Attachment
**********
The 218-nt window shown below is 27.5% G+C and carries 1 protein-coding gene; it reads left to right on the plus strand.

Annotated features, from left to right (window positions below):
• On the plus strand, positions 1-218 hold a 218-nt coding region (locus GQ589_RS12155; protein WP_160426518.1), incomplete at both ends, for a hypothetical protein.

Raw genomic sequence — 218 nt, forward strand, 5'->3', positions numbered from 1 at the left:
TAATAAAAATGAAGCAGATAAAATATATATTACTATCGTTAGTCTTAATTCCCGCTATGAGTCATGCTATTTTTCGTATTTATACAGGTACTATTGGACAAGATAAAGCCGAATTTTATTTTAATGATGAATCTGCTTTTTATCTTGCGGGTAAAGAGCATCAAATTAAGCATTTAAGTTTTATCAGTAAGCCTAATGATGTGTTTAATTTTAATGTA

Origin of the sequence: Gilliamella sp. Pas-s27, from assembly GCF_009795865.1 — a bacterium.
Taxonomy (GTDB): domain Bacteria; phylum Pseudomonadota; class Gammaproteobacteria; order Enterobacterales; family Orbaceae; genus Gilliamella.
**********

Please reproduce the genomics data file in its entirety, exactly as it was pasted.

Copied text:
The 218-nt window shown below is 27.5% G+C and carries 1 protein-coding gene; it reads left to right on the plus strand.

Annotated features, from left to right (window positions below):
• On the plus strand, positions 1-218 hold a 218-nt coding region (locus GQ589_RS12155; protein WP_160426518.1), incomplete at both ends, for a hypothetical protein.

Raw genomic sequence — 218 nt, forward strand, 5'->3', positions numbered from 1 at the left:
TAATAAAAATGAAGCAGATAAAATATATATTACTATCGTTAGTCTTAATTCCCGCTATGAGTCATGCTATTTTTCGTATTTATACAGGTACTATTGGACAAGATAAAGCCGAATTTTATTTTAATGATGAATCTGCTTTTTATCTTGCGGGTAAAGAGCATCAAATTAAGCATTTAAGTTTTATCAGTAAGCCTAATGATGTGTTTAATTTTAATGTA

Origin of the sequence: Gilliamella sp. Pas-s27, from assembly GCF_009795865.1 — a bacterium.
Taxonomy (GTDB): domain Bacteria; phylum Pseudomonadota; class Gammaproteobacteria; order Enterobacterales; family Orbaceae; genus Gilliamella.